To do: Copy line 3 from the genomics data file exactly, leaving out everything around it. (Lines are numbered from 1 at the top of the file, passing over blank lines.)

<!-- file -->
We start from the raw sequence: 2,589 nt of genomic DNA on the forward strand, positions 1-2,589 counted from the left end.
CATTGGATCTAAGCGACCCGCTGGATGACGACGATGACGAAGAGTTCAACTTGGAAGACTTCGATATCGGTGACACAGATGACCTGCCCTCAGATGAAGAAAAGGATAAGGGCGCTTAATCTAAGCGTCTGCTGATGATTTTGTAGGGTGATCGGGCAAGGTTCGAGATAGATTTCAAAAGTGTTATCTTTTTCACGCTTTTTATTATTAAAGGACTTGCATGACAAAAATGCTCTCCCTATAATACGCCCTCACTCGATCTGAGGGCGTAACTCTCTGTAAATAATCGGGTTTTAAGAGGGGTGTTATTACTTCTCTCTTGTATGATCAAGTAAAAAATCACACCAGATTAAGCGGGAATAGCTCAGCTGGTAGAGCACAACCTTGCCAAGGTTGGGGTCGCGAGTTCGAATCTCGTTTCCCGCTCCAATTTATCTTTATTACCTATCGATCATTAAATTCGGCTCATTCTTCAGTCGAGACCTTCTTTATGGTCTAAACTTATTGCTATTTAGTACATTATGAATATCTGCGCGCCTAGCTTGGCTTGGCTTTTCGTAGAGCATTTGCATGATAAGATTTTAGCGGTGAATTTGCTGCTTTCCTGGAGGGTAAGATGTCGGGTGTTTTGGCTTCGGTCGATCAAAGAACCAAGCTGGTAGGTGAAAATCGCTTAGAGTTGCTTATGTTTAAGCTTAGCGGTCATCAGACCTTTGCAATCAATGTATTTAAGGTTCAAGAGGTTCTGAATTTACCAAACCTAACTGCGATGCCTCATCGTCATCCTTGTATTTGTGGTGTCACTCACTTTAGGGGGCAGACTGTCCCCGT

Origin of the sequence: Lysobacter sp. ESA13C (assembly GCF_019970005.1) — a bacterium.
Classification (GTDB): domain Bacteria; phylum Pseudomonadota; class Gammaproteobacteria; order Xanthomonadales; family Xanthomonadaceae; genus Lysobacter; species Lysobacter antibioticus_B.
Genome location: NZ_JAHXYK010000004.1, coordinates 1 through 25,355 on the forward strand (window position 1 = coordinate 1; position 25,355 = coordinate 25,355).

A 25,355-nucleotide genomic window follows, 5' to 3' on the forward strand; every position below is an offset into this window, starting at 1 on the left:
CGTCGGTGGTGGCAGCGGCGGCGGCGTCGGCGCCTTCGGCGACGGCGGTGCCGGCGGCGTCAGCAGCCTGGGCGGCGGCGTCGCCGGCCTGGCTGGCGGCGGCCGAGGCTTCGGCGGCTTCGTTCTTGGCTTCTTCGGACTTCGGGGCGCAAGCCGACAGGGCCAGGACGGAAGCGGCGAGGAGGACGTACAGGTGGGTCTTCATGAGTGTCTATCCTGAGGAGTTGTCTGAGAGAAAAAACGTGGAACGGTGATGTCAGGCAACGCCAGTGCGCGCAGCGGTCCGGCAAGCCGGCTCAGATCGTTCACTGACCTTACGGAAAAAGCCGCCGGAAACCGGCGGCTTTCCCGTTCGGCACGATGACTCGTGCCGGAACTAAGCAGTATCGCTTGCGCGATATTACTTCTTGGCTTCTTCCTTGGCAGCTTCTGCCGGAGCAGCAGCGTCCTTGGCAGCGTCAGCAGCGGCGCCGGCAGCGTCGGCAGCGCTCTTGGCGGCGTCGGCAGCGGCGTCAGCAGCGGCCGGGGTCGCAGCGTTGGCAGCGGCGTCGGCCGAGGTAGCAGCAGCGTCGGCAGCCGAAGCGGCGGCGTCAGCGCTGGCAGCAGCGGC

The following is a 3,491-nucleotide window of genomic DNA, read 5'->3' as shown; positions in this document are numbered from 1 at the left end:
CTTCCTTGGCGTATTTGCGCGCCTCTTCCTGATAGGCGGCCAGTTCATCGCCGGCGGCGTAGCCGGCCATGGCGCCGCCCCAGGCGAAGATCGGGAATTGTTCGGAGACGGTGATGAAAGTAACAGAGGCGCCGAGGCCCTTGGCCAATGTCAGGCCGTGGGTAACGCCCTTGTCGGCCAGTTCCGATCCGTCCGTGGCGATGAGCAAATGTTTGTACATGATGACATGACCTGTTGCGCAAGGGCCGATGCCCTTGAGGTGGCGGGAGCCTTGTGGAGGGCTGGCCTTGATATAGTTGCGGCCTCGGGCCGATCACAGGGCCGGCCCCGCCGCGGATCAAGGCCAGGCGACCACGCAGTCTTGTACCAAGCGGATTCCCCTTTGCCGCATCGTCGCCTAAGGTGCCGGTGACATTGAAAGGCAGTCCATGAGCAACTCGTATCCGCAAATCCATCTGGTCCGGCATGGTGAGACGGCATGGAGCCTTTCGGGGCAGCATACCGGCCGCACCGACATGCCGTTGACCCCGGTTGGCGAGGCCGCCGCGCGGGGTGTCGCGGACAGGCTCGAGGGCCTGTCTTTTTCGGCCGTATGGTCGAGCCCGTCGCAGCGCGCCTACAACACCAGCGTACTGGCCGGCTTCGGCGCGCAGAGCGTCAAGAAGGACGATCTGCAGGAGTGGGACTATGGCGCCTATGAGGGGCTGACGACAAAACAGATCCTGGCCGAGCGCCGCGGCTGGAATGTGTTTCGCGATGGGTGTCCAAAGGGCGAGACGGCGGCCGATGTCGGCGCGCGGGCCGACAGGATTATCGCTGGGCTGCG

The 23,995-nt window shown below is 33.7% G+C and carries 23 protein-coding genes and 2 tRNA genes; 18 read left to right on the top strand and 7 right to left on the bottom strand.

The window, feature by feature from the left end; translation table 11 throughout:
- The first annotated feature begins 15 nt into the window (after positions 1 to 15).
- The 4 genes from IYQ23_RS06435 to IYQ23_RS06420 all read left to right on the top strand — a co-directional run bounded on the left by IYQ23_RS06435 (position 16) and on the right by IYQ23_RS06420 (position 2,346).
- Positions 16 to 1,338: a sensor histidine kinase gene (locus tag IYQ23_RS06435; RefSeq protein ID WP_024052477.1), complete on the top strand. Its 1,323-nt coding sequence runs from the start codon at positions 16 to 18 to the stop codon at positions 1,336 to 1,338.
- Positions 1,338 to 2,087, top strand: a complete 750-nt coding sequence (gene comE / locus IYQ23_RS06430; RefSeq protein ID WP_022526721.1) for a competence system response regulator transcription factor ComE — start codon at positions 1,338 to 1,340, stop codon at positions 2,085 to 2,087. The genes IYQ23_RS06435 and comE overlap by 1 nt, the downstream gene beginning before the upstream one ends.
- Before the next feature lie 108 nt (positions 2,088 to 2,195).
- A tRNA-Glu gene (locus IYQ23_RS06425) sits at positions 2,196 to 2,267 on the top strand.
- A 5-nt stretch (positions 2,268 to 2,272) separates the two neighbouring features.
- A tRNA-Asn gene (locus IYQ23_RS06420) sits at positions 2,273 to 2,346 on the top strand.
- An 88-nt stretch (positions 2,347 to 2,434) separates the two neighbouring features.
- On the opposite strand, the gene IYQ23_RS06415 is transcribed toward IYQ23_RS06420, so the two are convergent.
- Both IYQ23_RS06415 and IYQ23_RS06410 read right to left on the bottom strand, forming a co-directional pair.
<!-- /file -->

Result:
Origin of the sequence: Lysobacter sp. ESA13C (assembly GCF_019970005.1) — a bacterium.